In April 2012, China’s ships surrounded Scarborough Shoal in the South China Sea. By July, the Chinese had erected a barrier to the reef’s entrance, denying access to all but their own vessels. The swift action was taken despite mutual promises by Beijing and Manila to leave the area, which up until then had been controlled by the Philippines. Chinese state media gloated over the deception.
After gobbling up Scarborough, Chinese vessels and aircraft stepped up their intrusion into Japanese territorial waters and airspace around the Senkaku Islands in the East China Sea, in an effort to wrest them from Tokyo. In a display of massive force, eight Chinese ships entered the waters around the uninhabited outcroppings on the 23 of this month. On Friday, China’s Foreign Ministry said the islands were a “core interest,” meaning that Beijing will not stop until it has taken control of them. Some analysts think China will try to land forces on the Senkakus soon.
Beijing’s aggression on the seas is being matched by its aggression on land. During the night of April 15, a Chinese platoon-strength force advanced 10 kilometers south of the Line of Actual Control, the de facto border between China and India in the Himalayas, and established a tented camp in the Daulat Beg Oldi sector of eastern Ladakh. In recent days, Chinese troops advanced another 10 kilometers into India, one more bold attempt to take ground from a neighboring country.
China is a belligerent state that seeks to seize territory from an arc of nations: from India in the south, to South Korea in the north. At the same time, we are hearing war talk from the Chinese capital—from civilians, such as new leader Xi Jinping, to China’s senior military officers. Washington has yet to understand the fundamental challenge China’s militant nationalism poses to America and to the international community.
At one time, it seemed that Beijing, for its own reasons, wanted to work with the U.S. Washington, in turn responded to Chinese overtures. Since Nixon’s trip to Beijing in 1972, the U.S. “engaged” the Chinese to bring them into the international community. The concept was that our generous policies would avoid the devastation that Germany and Japan precipitated last century. The American approach proved durable, despite tumultuous change over the course of four decades, precisely because it was consistent with our conception of our global role as the ultimate guarantor of peace and stability. The policy of engagement of China was enlightened, far-sighted, and generous.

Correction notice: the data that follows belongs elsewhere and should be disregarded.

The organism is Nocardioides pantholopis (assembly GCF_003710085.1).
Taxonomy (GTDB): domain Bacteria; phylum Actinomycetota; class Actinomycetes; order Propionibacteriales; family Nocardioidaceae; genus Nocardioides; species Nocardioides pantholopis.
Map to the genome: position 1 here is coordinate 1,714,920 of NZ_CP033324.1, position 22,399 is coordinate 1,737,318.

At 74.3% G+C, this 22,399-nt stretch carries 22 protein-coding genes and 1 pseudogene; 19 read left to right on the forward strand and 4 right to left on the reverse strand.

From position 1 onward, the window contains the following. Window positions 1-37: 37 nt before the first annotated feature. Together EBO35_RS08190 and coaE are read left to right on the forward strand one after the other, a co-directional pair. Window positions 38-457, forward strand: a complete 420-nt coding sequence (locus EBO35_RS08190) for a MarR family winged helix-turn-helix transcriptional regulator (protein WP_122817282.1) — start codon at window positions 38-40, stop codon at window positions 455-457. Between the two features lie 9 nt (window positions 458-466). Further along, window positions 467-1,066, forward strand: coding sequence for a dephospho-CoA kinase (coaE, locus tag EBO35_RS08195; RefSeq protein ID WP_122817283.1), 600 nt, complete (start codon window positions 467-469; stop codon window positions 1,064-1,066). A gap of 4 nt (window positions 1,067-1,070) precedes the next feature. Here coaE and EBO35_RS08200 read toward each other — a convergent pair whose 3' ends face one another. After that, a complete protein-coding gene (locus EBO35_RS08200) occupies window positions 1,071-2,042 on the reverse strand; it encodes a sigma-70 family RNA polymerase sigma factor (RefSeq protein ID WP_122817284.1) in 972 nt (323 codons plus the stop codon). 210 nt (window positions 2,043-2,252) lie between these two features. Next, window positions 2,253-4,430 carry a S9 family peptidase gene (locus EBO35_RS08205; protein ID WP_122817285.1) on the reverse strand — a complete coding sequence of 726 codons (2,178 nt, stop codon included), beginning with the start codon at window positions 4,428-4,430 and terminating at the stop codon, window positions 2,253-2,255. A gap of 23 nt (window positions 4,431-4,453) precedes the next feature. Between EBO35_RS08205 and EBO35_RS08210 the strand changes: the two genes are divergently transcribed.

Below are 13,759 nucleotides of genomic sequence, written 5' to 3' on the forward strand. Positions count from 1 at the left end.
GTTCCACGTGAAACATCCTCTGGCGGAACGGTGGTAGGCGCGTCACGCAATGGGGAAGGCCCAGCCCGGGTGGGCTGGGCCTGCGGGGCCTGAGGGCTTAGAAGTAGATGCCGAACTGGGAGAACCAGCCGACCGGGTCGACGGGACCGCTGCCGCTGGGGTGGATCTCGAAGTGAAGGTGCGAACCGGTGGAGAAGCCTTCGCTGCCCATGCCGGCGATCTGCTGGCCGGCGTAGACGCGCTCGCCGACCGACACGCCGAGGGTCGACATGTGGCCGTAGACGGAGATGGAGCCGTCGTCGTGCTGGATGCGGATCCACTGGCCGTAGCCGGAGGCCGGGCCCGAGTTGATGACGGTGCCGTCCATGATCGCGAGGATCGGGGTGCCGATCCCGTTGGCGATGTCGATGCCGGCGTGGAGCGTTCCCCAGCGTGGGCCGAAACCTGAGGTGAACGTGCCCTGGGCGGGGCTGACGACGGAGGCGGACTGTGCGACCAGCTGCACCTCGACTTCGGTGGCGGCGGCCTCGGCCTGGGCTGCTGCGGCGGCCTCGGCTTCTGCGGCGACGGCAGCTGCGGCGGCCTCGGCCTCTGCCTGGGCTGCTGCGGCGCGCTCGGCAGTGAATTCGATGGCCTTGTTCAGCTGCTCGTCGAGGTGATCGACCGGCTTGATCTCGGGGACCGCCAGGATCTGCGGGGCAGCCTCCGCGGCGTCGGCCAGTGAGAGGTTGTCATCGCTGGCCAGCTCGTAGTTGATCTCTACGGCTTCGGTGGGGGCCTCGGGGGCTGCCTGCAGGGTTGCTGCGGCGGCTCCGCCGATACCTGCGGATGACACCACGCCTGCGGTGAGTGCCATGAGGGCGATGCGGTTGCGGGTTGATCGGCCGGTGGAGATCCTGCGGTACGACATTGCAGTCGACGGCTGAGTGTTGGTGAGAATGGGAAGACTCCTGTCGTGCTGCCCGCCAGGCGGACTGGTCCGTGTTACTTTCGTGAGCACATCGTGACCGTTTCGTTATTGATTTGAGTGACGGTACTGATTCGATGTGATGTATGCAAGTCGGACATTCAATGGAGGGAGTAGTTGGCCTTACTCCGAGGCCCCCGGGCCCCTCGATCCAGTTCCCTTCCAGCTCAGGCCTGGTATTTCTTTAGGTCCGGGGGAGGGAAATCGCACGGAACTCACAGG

It was also a mistake.
Beijing prospered because of America’s engagement, and while the Chinese required help, they seemed to accept the world as it was. Now, however, they believe they no longer need others and are therefore trying to change the world for the worse. China is not only claiming territories of others but also trying to close off international waters and airspace; proliferating nuclear weapons technology to Iran; supplying equipment to North Korea’s ballistic missile program; supporting rogue elements around the globe; launching cyber attacks on free societies; undermining human rights norms, and engaging in predatory trade tactics that helped tip the global economy over the edge in 2008.
Beijing has gone on a bender. Soon after President Obama’s troubled summit in the Chinese capital in November 2009, China dropped all pretense and started openly to challenge the American-led international system. Chinese diplomats, officials, and officers spent less time explaining, persuading, and cajoling and more time complaining, pressuring, and threatening. In early 2010, China’s flag officers and senior colonels made a point of publicly talking about fighting a war — a “hand-to-hand fight with the U.S.,” as one put it — in the near future. China, as Robert Sutter of George Washington University points out, is the only major power actively planning to kill Americans, and, judging from public comments, China’s senior officers are relishing the prospect of doing so.
IT IS NOT HARD to understand how China became a militant state. First, Chinese leaders became arrogant, evidently believing they were leading the world’s next great power. They saw economic turmoil elsewhere and told us through their media that the United States and the rest of the West were in terminal decline.
Second, the ruling Communist Party was going through a tumultuous leadership transition that, despite appearances, is still not completed. As the so-called Fourth Generation, led by Hu Jintao, gave way to the Fifth, under the command of Xi Jinping, feuding civilians sought support for their personal political ambitions from the flag officers of the People’s Liberation Army. Consequently, the generals and admirals effectively became arbiters in the Party’s increasingly rough game of politics. And in a time of political transition, almost no civilian leader was in a position — or willing to take a risk — to tell the top brass what to do. As a result, the military gained substantial influence, perhaps becoming the most powerful faction in the Communist Party.